Share January 26, 1996's comic on:
Dogbert stands on a conference table next to a laptop and an overhead projector. He says to the Boss, Alice and Wally, "I've reduced your service costs by giving the technical-support group an unlisted phone number." Dogbert continues, "And a flaw in your product disables the customer's e-mail; they can't even write to you for help!" The Boss asks, "What if they ask a friend to e-mail us?" Alice responds, "People who use our product don't have friends." Wally asks, "Really? I use it."
Share January 25, 1996's comic on:
The Boss, Dogbert, Wally and Alice sit at a conference table. The Boss points at Dogbert who is growling and says, "I've asked Dogbert to get rid of our most troublesome customers." Dogbert says, "Ten percent of your customers account for ninety percent of your service costs. They must be eliminated." Alice asks, "Is that the same group of customers who actually USE our product?" Dogbert replies, "Plus the ones who were injured unpacking it."
Share January 24, 1996's comic on:
Alice and Dilbert stand behind a little boy who sits at a desk. Dilbert says, "Matt, your job is to test my new invention that blocks kids from seeing dirty pictures on the Internet." As Matt uses the Internet, Dilbert tells Alice, "His youthful curiosity is no match for my technical brilliance." Matt stops typing and stares at the screen. Dilbert says to Alice, "I hope that wasn't the sound of eyeballs getting really big."
Share January 23, 1996's comic on:
Dilbert sits at his computer and Dogbert looks over his shoulder. Dilbert says, "I'm inventing a new technology to prevent kids from seeing smut on the Internet." Dogbert says, "So you're pitting your intelligence against the collective sex drive of all the teenagers who own computers?" Dilbert asks, "What is your point?" Dogbert replies, "Did you know that if you put a little hat on a snowball it can last a long time in hell?"
Share January 22, 1996's comic on:
The Boss, Dilbert, Wally and Alice sit at a conference table. The Boss says, "The company announced a new compensation plan today. Bonuses will be paid only to the top ten percent of the employees." The Boss continues, "In related news, 89% of the employees resigned in bitter disgust. The top ten percent also left, realizing they could get better jobs elsewhere." The Boss concludes, "This could have an impact on those of you who remain." Wally asks, "We get the bonuses?"
Share January 21, 1996's comic on:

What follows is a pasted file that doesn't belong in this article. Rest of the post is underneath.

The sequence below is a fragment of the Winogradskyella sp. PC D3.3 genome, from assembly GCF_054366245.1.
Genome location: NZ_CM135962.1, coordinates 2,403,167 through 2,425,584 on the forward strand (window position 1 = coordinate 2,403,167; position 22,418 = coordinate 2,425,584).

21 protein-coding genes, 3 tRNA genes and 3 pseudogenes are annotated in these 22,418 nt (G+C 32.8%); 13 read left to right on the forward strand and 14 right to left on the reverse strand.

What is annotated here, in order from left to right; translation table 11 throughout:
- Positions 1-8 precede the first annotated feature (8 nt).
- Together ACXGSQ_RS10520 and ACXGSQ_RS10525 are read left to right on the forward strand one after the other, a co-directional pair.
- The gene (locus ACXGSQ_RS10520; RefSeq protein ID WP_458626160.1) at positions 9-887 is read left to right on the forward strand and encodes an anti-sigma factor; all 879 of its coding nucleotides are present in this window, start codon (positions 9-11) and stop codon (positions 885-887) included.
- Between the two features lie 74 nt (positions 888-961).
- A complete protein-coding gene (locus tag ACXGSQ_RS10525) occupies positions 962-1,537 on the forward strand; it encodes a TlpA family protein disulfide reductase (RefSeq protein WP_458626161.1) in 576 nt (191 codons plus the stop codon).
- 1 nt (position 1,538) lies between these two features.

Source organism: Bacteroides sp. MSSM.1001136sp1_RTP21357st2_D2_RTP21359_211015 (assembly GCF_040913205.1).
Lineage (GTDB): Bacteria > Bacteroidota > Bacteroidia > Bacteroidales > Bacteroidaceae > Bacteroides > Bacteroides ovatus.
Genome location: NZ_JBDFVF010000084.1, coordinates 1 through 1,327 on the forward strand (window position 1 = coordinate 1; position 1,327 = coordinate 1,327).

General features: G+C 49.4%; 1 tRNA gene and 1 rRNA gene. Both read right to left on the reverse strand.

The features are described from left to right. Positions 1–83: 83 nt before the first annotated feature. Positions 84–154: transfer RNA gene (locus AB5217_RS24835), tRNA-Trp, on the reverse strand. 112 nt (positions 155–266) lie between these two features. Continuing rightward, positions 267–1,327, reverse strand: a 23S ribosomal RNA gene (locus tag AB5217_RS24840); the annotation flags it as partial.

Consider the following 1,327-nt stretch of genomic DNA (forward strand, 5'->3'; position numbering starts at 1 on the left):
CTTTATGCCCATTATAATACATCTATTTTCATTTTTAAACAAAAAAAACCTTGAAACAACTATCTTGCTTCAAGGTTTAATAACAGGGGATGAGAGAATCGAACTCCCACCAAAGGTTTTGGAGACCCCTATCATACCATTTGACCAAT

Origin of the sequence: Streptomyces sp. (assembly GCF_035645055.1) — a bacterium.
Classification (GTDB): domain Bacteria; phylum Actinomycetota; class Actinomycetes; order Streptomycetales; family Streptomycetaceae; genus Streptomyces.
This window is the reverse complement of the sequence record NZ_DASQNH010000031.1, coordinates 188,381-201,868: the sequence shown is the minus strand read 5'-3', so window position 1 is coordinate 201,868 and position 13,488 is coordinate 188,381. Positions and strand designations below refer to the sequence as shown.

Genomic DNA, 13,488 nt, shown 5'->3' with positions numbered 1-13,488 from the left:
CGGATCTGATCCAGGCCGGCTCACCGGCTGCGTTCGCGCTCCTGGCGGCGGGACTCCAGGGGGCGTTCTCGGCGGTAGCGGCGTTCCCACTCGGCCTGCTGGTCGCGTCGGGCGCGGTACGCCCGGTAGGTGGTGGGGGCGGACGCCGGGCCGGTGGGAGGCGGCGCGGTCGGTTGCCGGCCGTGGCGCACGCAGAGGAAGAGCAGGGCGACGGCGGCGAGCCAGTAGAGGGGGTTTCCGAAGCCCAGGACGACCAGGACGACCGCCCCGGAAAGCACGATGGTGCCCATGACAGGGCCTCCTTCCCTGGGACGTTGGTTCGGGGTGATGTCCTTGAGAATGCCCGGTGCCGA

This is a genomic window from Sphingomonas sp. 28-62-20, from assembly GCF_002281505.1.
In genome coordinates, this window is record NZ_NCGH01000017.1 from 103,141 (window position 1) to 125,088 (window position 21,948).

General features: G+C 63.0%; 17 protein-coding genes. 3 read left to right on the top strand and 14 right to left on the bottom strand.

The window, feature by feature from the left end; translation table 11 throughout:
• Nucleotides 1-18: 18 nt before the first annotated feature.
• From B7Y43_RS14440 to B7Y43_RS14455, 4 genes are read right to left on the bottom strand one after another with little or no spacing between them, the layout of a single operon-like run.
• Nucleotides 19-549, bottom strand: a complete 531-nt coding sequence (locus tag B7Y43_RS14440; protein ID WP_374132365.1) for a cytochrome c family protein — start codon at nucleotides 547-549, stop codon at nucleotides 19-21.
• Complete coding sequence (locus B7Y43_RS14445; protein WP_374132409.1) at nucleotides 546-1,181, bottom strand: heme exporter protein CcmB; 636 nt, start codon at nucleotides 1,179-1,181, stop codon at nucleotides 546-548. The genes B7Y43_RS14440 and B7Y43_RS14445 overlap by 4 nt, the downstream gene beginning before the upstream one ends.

Catbert stands at his desk. He says, "Hee hee! This is my most diabolical work yet as director of human resources." Catbert continues, "Thanks to e-mail I can play with hundreds of employees at once!" Dilbert sits at his desk thinking, "Uh-oh . . . A message from the evil Mister Catbert." The message says, "In order to reduce our janitorial expenses . . ." Alice thinks, "That's a phrase you don't want to see." Wally reads, "Every engineer will be required to strap a broom to his or her . . ." Wally walks down the hall with a broom attached to his back. Wally and Dilbert stand outside a conference room. Wally says to Dilbert, "On the positive side, marketing invites us to a lot more meetings now." A man inside the room says, "Five minutes; we're still eating cookies."
Share January 20, 1996's comic on:
Dogbert says to Bob the Dinosaur, "I heard you were doing some baby-sitting, Bob." Bob responds, "Yeah! I did the Morton triplets last night." Bob says, "It's not easy to juggle three screaming toddlers." Dogbert says, "When you say 'juggle' . . ." Dilbert hands Bob the phone and says, "It's the Mortons with a question about their ceiling fan."
Share January 19, 1996's comic on:
Dilbert and Dogbert are taking a walk outside. Dogbert says, "Thanks to my software empire, my net worth is twenty billion dollars." Dogbert sits on a log and says, "Contrary to popular opinion, it does seem to make me happy." Dilbert responds, "Money can't buy a sunset, Dogbert." Dogbert says, "No, but I was able to license the digital rights."
Share January 18, 1996's comic on:
The caption says, "Dogbert meets with software developers." Dogbert sits at a table with a laptop that is hooked up to an overhead projector. Dogbert says, "Note the huge market for software that runs on the 'Dogbert 2000' operating system." Dogbert reaches into a bag and says, "But who cares? The important thing is that I brought a bag of toys." As the software developers play with the toys, Dogbert thinks, "Some say the computer industry is built on silicon. I think foam and plastic are equally important."
Share January 17, 1996's comic on:
Dogbert sits at a table with a client and says, "If you plan to remain in the computer business you'd better bundle the 'Dogbert 2000' operating system with every unit you sell." Dogbert continues, "Otherwise, after I dominate the market you'll be last on my list to receive new products!" The man says, "You remind me of somebody . . ." Dogbert responds, "It's the glasses, isn't it?"